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You may not agree with everyone’s perspective on every topic, but that’s a good thing. Broadening our horizons makes us all better educators. You’re invited to participate in a sometimes controversial, new topic every week.

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Here’s where you’ll find up-to-the-minute info about schools & Admin, straight from teachers currently at the school. Start your own thread, browse thousands in progress. No topic is off limits … Almost.

Trending Topics

Moments of Awakening

by ISR Guest Author

If you’ve ever had a moment of sudden inspiration, insight, or comprehension, you experienced what is commonly referred to as a moment of awakening. For me, such moments are far more frequent overseas as compared to ‘back home’ where life was mostly on auto pilot. There’s a lot to be said for the newness of everything when you go international.

Early in my overseas career a very memorable moment of awakening didn’t actually occur on foreign soil. Rather, it took place during my first trip home following 2 straight years in Thailand. For whatever reason, ‘back home’ just no longer felt like home. Friends and family were there but it felt like I no longer belonged. I was homesick for Thailand. Something in me had profoundly changed during those first 2 years overseas.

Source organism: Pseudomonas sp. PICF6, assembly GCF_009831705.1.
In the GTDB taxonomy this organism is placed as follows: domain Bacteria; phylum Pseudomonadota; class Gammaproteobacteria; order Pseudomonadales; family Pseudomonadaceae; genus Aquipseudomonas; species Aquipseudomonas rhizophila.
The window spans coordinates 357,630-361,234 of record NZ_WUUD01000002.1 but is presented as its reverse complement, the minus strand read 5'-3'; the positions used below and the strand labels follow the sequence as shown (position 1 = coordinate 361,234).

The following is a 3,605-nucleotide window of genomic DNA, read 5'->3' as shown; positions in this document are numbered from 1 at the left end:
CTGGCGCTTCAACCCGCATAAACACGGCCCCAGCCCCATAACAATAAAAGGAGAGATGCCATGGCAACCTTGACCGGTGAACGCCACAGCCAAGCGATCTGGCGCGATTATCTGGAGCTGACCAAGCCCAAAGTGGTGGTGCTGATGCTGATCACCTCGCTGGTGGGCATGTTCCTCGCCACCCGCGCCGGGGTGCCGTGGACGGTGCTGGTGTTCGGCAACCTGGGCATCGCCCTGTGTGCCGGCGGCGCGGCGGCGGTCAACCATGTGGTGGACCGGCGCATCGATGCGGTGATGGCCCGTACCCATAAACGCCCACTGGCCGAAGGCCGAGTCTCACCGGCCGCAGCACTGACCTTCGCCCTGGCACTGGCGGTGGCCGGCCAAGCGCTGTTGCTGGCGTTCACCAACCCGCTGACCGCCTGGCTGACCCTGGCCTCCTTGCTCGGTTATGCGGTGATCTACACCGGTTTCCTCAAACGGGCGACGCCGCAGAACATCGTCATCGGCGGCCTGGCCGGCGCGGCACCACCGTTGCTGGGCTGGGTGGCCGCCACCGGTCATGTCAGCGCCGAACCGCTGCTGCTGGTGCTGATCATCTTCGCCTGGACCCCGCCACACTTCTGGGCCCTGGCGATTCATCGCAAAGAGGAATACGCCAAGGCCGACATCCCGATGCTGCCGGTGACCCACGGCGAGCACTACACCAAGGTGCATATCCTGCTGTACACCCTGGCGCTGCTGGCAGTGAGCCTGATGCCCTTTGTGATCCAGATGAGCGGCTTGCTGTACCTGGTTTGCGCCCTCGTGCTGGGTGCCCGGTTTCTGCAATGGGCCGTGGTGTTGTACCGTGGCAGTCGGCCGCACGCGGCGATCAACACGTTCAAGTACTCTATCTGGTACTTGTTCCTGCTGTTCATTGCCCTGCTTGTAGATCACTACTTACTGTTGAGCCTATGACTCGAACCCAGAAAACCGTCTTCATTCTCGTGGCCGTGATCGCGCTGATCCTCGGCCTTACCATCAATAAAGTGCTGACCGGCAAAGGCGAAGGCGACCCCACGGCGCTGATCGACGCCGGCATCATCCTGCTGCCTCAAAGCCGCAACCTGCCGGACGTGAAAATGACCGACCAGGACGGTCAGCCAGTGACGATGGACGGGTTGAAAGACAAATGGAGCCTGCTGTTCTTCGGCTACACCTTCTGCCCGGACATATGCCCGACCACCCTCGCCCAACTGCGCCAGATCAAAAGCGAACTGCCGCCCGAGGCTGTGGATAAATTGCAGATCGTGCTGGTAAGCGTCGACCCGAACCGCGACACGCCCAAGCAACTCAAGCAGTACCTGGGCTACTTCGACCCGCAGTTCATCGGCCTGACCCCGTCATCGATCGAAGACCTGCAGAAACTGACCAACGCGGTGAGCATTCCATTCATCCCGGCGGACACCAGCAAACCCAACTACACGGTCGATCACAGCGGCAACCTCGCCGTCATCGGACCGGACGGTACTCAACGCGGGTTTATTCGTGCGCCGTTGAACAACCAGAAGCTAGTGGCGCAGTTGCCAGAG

A memorable moment I’ll always remember struck in Kinshasa, DR Congo. While slowly navigating down a rutted road with the AC struggling against a hot, humid, rainy morning, I noted the many pedestrians headed for work with umbrellas overhead, pant legs rolled up and shoes safely guarded in plastic bags. The dirt shoulder of the road had turned into a muddy quagmire. That’s when it hit me how truly fortunate I was in so many ways. I let a lot of ‘stuff’ go that day.

There’s been other unforgettable moments of awareness for me along the path of international education, but now it’s your turn. I’d love to know what profound, self-realization moments other international educators have had living and teaching in far off lands. This should be enlightening.


ISR Guest Author

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How Are School Directors Chosen?

Article by a guest Author:

Early in my overseas teaching career I made a bad choice of schools. That was before I knew about ISR. To date, I’ve taught at 5 International Schools, and counting. My first school was horrible, a ‘crap hole’ as one of my colleagues most aptly described it. The director’s mind-boggling incompetence and that of his principal was staggering. They almost drove me to leave international education right from the start.